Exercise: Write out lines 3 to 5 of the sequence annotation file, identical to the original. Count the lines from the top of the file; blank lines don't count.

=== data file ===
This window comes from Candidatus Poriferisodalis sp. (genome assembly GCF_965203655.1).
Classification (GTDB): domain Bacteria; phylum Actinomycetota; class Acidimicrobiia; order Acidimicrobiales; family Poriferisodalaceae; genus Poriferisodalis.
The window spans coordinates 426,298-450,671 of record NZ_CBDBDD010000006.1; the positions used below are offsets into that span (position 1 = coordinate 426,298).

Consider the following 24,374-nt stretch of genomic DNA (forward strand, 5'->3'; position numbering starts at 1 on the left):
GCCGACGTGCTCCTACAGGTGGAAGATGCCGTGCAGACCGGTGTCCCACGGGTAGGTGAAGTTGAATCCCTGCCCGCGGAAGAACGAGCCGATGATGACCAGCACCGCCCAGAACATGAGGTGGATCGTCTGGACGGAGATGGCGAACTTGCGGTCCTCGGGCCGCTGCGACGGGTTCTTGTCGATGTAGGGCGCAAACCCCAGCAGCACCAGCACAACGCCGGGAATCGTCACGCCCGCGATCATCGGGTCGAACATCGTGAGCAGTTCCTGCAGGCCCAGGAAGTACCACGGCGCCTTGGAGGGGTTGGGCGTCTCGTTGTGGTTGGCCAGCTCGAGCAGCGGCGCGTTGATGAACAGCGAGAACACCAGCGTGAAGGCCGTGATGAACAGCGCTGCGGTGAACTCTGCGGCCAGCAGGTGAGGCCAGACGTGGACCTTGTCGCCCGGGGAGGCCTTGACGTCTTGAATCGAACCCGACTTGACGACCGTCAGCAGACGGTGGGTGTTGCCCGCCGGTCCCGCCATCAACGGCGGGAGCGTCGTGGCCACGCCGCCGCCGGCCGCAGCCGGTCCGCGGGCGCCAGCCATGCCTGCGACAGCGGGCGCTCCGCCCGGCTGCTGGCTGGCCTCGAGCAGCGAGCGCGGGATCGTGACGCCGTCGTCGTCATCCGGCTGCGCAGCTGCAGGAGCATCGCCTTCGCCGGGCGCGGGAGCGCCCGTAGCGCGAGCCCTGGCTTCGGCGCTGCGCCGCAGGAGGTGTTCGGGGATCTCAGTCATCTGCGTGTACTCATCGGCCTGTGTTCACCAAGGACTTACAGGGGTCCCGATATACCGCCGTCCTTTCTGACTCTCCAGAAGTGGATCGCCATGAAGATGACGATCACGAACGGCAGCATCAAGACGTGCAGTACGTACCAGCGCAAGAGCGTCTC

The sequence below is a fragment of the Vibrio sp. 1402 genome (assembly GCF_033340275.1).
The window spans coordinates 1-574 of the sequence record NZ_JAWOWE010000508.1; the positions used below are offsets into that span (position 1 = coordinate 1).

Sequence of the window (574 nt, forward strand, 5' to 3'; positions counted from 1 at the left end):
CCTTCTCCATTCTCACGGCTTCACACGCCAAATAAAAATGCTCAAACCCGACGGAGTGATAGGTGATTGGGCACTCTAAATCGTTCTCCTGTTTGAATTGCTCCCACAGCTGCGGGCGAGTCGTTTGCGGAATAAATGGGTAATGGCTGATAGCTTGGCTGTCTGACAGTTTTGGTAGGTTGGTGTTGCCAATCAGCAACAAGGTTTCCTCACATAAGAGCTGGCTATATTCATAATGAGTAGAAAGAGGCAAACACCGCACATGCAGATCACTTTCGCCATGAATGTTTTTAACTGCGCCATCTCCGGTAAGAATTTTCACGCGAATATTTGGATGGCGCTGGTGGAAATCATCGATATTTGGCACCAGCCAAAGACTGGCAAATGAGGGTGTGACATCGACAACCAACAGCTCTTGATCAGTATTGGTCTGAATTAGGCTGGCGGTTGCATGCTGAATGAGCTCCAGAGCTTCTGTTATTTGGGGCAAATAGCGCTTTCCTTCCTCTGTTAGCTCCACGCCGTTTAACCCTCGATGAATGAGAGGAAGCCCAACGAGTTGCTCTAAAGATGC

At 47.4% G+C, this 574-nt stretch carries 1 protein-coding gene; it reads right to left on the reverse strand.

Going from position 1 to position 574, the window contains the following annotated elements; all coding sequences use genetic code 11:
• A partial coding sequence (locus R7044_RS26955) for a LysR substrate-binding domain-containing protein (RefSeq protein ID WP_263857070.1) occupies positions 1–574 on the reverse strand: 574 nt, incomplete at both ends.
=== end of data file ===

The window spans coordinates 426,298-450,671 of record NZ_CBDBDD010000006.1; the positions used below are offsets into that span (position 1 = coordinate 426,298).

Consider the following 24,374-nt stretch of genomic DNA (forward strand, 5'->3'; position numbering starts at 1 on the left):
GCCGACGTGCTCCTACAGGTGGAAGATGCCGTGCAGACCGGTGTCCCACGGGTAGGTGAAGTTGAATCCCTGCCCGCGGAAGAACGAGCCGATGATGACCAGCACCGCCCAGAACATGAGGTGGATCGTCTGGACGGAGATGGCGAACTTGCGGTCCTCGGGCCGCTGCGACGGGTTCTTGTCGATGTAGGGCGCAAACCCCAGCAGCACCAGCACAACGCCGGGAATCGTCACGCCCGCGATCATCGGGTCGAACATCGTGAGCAGTTCCTGCAGGCCCAGGAAGTACCACGGCGCCTTGGAGGGGTTGGGCGTCTCGTTGTGGTTGGCCAGCTCGAGCAGCGGCGCGTTGATGAACAGCGAGAACACCAGCGTGAAGGCCGTGATGAACAGCGCTGCGGTGAACTCTGCGGCCAGCAGGTGAGGCCAGACGTGGACCTTGTCGCCCGGGGAGGCCTTGACGTCTTGAATCGAACCCGACTTGACGACCGTCAGCAGACGGTGGGTGTTGCCCGCCGGTCCCGCCATCAACGGCGGGAGCGTCGTGGCCACGCCGCCGCCGGCCGCAGCCGGTCCGCGGGCGCCAGCCATGCCTGCGACAGCGGGCGCTCCGCCCGGCTGCTGGCTGGCCTCGAGCAGCGAGCGCGGGATCGTGACGCCGTCGTCGTCATCCGGCTGCGCAGCTGCAGGAGCATCGCCTTCGCCGGGCGCGGGAGCGCCCGTAGCGCGAGCCCTGGCTTCGGCGCTGCGCCGCAGGAGGTGTTCGGGGATCTCAGTCATCTGCGTGTACTCATCGGCCTGTGTTCACCAAGGACTTACAGGGGTCCCGATATACCGCCGTCCTTTCTGACTCTCCAGAAGTGGATCGCCATGAAGATGACGATCACGAACGGCAGCATCAAGACGTGCAGTACGTACCAGCGCAAGAGCGTCTC